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NIPPONIA No.31 December 15, 2004

6 Wonders of Japan
By Mick Corliss
Born in the state of Oregon in the U.S. After working as a journalist for The Japan Times, Corliss became a freelance writer and translator in 2002.

A number of very famous historical figures were born in what is now Aichi Prefecture. Aichi people are known to be thrifty and practical. (Photo: An underground shopping mall in Sakae, Nagoya)

Personality by Region?
Written by Mick Corliss, Photos by Sugawara Chiyoshi

The Japanese have a habit of remarking on the small size of Japan. However, somewhat conversely, they also have a penchant for ascribing an array of behavior or personality traits to the many regions squeezed into the nation's limited land space. Different regional personalities are pigeonholed into convenient categories. People from the northeast are persistent, Tokyoites have a flashy bent and Osaka people are sticklers when it comes to money—these are just a few of the common stereotypes. In fact, there is even a special word for these regional characteristics: kenminsei.
Maybe it is that that my homeland is so vast, or maybe it is a function of our relatively short history, but in any case, in America the connection between birthplace or hometown and personality gets short shrift. Still, having lived in Japan close to a decade, I have to say that I have come to share in the belief that there is something to the idea that origin has something to do with one's personality. For example, regional differences seemed apparent in experiences hitchhiking around Japan—from Iwate in the north to Kagoshima in the south. The time waiting for vehicles to stop and pick me up differed dramatically by region. If I were to go out on a limb, in general I would have to say that the folks in Kochi and Ishikawa prefectures were quick to stop and those in Fukuoka and Ehime were a little less excited about the prospect of giving me a lift. Whether this was merely coincidence or the vagaries of regional personality characteristics, I cannot say.
Still, there are mixed views on the idea of regional personality. Experts that support the idea contend that there is no way to deny the influence of common histories, geography and environmental conditions in shaping regional attitudes.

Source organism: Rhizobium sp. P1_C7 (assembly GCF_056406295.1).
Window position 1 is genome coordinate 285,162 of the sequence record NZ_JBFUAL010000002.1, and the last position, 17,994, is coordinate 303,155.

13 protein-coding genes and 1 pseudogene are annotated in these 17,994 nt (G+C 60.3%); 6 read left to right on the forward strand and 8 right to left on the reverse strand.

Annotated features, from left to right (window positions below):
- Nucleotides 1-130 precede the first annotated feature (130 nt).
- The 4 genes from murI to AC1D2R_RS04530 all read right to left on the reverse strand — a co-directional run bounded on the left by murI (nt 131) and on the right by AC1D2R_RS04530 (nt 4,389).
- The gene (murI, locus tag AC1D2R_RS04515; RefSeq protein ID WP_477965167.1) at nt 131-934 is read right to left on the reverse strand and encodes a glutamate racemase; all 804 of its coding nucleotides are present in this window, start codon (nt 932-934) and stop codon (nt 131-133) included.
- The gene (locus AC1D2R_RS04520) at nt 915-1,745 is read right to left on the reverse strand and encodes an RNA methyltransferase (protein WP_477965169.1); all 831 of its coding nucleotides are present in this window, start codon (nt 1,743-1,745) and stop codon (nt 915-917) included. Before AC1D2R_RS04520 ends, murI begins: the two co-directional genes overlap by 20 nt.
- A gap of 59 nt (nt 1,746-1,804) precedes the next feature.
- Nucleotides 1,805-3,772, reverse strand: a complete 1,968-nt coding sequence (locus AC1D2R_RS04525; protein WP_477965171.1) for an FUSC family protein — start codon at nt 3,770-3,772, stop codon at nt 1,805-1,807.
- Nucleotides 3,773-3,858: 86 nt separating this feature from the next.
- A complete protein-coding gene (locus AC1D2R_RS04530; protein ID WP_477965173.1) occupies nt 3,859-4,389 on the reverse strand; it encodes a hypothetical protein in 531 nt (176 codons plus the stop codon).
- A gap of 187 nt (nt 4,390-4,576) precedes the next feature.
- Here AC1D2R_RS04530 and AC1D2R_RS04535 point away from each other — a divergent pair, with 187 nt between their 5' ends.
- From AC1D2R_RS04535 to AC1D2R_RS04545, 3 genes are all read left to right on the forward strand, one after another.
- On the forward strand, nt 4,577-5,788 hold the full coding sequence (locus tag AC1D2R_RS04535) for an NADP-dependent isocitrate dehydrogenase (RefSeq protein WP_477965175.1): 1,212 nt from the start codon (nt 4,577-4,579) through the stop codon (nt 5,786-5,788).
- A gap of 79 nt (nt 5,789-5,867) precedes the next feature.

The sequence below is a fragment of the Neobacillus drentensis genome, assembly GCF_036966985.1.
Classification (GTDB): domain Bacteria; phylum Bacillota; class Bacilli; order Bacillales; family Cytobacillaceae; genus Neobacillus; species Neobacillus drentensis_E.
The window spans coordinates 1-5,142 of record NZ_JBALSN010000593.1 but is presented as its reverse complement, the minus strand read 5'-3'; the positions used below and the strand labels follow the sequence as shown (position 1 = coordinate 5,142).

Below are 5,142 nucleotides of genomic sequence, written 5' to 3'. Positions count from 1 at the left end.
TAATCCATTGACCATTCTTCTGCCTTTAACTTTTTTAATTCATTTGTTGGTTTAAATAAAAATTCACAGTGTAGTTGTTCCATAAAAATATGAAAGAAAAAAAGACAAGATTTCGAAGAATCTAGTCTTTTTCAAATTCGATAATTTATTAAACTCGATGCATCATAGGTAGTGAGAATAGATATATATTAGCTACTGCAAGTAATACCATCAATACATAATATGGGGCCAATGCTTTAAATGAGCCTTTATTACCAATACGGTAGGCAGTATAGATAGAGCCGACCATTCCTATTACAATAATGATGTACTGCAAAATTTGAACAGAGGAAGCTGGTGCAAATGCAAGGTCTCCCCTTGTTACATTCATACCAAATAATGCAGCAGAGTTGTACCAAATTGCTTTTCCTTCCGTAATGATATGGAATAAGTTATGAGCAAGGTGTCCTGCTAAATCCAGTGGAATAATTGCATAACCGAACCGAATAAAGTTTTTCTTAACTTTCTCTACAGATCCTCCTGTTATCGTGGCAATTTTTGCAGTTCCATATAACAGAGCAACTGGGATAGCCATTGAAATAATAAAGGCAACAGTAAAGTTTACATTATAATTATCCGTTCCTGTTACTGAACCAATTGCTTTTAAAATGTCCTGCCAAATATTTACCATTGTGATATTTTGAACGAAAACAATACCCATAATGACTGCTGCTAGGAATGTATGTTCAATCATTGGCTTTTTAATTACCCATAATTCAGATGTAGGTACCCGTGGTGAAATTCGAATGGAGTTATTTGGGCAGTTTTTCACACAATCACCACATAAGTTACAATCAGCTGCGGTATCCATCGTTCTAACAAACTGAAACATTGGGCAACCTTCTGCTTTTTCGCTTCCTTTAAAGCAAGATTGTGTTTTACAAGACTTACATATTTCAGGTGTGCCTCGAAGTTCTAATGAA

"In addition to being long from north to south, Japan is also very mountainous, and the weather of regional areas differs immensely. Also, the nearly 300 fiefdoms that persisted around Japan from the late 16th century to the end of the 19th century played a major role in perpetuating unique traditions and customs," explains Yano Shinichi, a marketing consultant who uses regional personality characteristics to concoct sales strategies.
"Even though these areas have been reorganized into prefectures today, it seems these regional differences are still fairly alive," he added.
According to Yano's book and a genre of like books, people from Aichi Prefecture are—depending on your point of view—thrifty, rational and diligent. Put another way they are chronic penny-pinchers. But is this really the case? I decided to ask a friend from Nagoya, the largest city in Aichi Prefecture, newspaper writer Kaba Toshiya.
"Aichi people definitely excel at being thrifty," Kaba confirmed. "The way they live day in and day out is simple, but when it comes to events like weddings or funerals they spend a fortune. For instance, when a child gets married, there are parents that buy the couple a car or a house. Maybe parents in Aichi have a strong sense of affection for their kids."
Moreover, many of the key historical figures who unified Japan and a number of leading corporations, including Toyota, are all from around Aichi Prefecture, where it is said people feel a sense of pride and responsibility for making Japan what it is today.
"When Tokyoites go outside of their city, they say they are going to the country. When Nagoya people go to Tokyo, they say they are going to the country—the reason being that they feel their city is the heart of Japan and number one," Kaba elaborated.
The more I investigated this topic, the more I reflected on my own situation. In fact, it might be that the people of Oregon State, where I was born and raised, are a bit more open and outgoing than those in America's Midwest, where religion plays a more prominent role in society, or on the more traditional eastern seaboard. But being the opportunist that I am, I think I will try to take the best of three places: Oregon, Tokushima Prefecture (which was my home for a year), and my longtime home of Tokyo.

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